So returning to our interview, we asked when would France allow the EU to include Hizbullah on the terrorist list.

 

Mr. Levitte, the French Ambassador to the US, told me quite clearly that Hizbullah is mostly a 'social' organization, and that there is no reason whatsoever to put them on such a list. He added that they even have deputies in the Lebanese Assembly, and Lebanon is one of the freest nations in the Arab world.

 

To put things in perspective, if Hizbullah is a social organization, then Al Qaeda is a charity. And how can one say that Lebanon is a free country, when it has been occupied by Syria — with 20,000 Syrian soldiers — for more than a decade, and has a puppet government answering directly to President Assad of Syria?

 

It is simply mind—boggling that France could still believe what they are saying about terrorist organizations. The official position is to cling to a desperate fiction about the nature of the some of the fiercest terrorists on earth.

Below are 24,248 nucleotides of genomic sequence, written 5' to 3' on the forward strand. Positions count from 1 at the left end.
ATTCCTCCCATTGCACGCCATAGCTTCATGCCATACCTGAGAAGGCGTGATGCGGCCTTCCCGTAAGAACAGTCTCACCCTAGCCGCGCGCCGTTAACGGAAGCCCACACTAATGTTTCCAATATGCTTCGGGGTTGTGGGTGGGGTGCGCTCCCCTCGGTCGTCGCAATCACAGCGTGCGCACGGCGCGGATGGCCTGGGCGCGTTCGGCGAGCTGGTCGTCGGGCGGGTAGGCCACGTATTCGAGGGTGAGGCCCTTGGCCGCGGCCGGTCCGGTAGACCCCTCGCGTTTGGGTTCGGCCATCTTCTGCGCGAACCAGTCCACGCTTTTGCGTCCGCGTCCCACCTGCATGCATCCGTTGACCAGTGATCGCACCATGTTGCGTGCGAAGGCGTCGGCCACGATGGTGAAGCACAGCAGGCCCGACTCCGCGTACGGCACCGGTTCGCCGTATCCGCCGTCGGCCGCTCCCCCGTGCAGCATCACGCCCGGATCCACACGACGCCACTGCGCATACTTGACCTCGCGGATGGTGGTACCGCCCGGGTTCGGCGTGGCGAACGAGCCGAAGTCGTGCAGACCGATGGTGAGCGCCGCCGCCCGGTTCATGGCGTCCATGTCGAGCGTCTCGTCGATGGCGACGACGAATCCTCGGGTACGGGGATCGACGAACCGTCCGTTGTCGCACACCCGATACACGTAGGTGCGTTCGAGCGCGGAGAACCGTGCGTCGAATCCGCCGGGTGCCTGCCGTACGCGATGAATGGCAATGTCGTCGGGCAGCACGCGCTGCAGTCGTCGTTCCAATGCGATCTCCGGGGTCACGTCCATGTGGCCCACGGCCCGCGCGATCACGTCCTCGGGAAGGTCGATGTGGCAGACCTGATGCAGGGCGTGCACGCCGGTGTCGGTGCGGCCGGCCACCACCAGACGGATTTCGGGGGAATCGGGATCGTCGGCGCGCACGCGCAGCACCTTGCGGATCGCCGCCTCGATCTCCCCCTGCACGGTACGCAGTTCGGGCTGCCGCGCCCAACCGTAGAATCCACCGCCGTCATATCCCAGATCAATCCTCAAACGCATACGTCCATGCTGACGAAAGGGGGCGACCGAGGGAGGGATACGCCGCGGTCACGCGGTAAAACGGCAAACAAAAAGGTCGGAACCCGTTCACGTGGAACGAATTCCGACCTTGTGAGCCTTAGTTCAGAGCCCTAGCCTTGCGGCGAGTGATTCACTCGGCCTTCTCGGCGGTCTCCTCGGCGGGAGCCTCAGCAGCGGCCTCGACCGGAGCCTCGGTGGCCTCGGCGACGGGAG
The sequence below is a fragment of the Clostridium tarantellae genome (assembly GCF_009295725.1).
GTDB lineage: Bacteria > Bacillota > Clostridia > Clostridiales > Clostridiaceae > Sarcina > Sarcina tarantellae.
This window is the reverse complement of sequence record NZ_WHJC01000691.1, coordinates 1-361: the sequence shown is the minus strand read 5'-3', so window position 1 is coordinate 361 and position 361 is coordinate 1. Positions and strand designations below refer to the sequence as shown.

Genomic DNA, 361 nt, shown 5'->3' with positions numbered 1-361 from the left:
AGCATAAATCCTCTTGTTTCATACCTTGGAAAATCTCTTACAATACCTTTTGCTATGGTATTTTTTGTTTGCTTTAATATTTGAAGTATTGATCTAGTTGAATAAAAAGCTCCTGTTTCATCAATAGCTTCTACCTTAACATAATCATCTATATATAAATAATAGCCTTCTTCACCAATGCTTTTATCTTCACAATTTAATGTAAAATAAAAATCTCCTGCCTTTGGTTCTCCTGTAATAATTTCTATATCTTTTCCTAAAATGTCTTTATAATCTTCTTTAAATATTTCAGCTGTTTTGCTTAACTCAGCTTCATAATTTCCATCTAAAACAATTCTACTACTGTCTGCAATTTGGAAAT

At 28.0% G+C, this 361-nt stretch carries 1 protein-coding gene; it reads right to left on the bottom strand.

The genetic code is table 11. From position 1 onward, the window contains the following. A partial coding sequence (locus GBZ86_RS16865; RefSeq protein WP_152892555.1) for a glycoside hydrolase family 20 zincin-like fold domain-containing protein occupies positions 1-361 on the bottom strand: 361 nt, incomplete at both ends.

What would happen if France were attacked by a major terrorist operation? I think that they would pick the Spanish way and negotiate with the terrorists, as they did in the past during two waves of terrorist attacks in 1986 and 1995 in Paris.

 

So, until France agrees on defining terrorism as terrorism and as nothing else, their cooperation means little. If Hamas and Hizbullah are just mere social organizations in the eyes of the French, what chance do we have to ever include France in this War on Terror?